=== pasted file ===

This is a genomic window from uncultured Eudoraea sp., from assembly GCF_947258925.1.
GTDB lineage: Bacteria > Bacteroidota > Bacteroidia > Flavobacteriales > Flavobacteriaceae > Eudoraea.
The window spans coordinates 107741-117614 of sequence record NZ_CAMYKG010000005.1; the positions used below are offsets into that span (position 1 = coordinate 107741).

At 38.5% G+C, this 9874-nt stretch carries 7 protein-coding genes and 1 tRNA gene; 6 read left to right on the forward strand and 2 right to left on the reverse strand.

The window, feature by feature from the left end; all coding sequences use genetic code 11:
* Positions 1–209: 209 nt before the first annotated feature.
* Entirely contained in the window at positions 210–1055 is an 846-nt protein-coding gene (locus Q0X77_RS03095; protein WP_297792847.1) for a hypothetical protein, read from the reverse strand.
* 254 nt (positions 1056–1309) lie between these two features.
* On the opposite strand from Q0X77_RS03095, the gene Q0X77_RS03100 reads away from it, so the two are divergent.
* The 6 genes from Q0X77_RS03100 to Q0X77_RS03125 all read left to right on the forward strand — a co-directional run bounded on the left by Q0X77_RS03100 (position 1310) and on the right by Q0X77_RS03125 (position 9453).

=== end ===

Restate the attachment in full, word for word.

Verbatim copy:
This is a genomic window from uncultured Eudoraea sp., from assembly GCF_947258925.1.
GTDB lineage: Bacteria > Bacteroidota > Bacteroidia > Flavobacteriales > Flavobacteriaceae > Eudoraea.
The window spans coordinates 107741-117614 of sequence record NZ_CAMYKG010000005.1; the positions used below are offsets into that span (position 1 = coordinate 107741).

At 38.5% G+C, this 9874-nt stretch carries 7 protein-coding genes and 1 tRNA gene; 6 read left to right on the forward strand and 2 right to left on the reverse strand.

The window, feature by feature from the left end; all coding sequences use genetic code 11:
* Positions 1–209: 209 nt before the first annotated feature.
* Entirely contained in the window at positions 210–1055 is an 846-nt protein-coding gene (locus Q0X77_RS03095; protein WP_297792847.1) for a hypothetical protein, read from the reverse strand.
* 254 nt (positions 1056–1309) lie between these two features.
* On the opposite strand from Q0X77_RS03095, the gene Q0X77_RS03100 reads away from it, so the two are divergent.
* The 6 genes from Q0X77_RS03100 to Q0X77_RS03125 all read left to right on the forward strand — a co-directional run bounded on the left by Q0X77_RS03100 (position 1310) and on the right by Q0X77_RS03125 (position 9453).